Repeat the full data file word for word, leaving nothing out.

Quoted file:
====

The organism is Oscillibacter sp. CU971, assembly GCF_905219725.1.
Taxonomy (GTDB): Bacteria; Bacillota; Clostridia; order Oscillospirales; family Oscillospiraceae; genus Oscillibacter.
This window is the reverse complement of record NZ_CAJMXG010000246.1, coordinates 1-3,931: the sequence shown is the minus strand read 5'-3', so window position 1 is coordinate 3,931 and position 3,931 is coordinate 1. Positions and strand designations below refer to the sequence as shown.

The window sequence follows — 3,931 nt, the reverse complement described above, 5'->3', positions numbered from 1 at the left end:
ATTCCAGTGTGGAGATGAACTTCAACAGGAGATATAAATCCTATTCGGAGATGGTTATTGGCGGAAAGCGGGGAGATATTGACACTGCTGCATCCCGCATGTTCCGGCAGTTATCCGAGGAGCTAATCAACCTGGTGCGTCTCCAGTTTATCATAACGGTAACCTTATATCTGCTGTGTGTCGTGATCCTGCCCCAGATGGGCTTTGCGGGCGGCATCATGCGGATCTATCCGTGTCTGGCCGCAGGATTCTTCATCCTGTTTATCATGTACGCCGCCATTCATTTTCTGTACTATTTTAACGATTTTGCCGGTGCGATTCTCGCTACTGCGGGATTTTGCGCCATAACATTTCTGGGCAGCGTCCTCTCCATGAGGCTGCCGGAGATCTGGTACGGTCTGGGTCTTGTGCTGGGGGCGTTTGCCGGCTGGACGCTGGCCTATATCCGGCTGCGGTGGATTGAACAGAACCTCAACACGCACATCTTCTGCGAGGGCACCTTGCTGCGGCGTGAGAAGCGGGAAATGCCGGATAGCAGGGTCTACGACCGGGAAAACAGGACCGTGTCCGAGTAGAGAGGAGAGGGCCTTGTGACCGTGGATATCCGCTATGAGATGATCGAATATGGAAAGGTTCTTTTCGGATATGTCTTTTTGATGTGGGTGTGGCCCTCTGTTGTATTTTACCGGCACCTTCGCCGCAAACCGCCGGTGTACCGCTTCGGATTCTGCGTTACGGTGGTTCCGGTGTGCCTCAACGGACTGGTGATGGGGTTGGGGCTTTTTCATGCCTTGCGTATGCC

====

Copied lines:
The organism is Oscillibacter sp. CU971, assembly GCF_905219725.1.
Taxonomy (GTDB): Bacteria; Bacillota; Clostridia; order Oscillospirales; family Oscillospiraceae; genus Oscillibacter.
This window is the reverse complement of record NZ_CAJMXG010000246.1, coordinates 1-3,931: the sequence shown is the minus strand read 5'-3', so window position 1 is coordinate 3,931 and position 3,931 is coordinate 1. Positions and strand designations below refer to the sequence as shown.

The window sequence follows — 3,931 nt, the reverse complement described above, 5'->3', positions numbered from 1 at the left end:
ATTCCAGTGTGGAGATGAACTTCAACAGGAGATATAAATCCTATTCGGAGATGGTTATTGGCGGAAAGCGGGGAGATATTGACACTGCTGCATCCCGCATGTTCCGGCAGTTATCCGAGGAGCTAATCAACCTGGTGCGTCTCCAGTTTATCATAACGGTAACCTTATATCTGCTGTGTGTCGTGATCCTGCCCCAGATGGGCTTTGCGGGCGGCATCATGCGGATCTATCCGTGTCTGGCCGCAGGATTCTTCATCCTGTTTATCATGTACGCCGCCATTCATTTTCTGTACTATTTTAACGATTTTGCCGGTGCGATTCTCGCTACTGCGGGATTTTGCGCCATAACATTTCTGGGCAGCGTCCTCTCCATGAGGCTGCCGGAGATCTGGTACGGTCTGGGTCTTGTGCTGGGGGCGTTTGCCGGCTGGACGCTGGCCTATATCCGGCTGCGGTGGATTGAACAGAACCTCAACACGCACATCTTCTGCGAGGGCACCTTGCTGCGGCGTGAGAAGCGGGAAATGCCGGATAGCAGGGTCTACGACCGGGAAAACAGGACCGTGTCCGAGTAGAGAGGAGAGGGCCTTGTGACCGTGGATATCCGCTATGAGATGATCGAATATGGAAAGGTTCTTTTCGGATATGTCTTTTTGATGTGGGTGTGGCCCTCTGTTGTATTTTACCGGCACCTTCGCCGCAAACCGCCGGTGTACCGCTTCGGATTCTGCGTTACGGTGGTTCCGGTGTGCCTCAACGGACTGGTGATGGGGTTGGGGCTTTTTCATGCCTTGCGTATGCC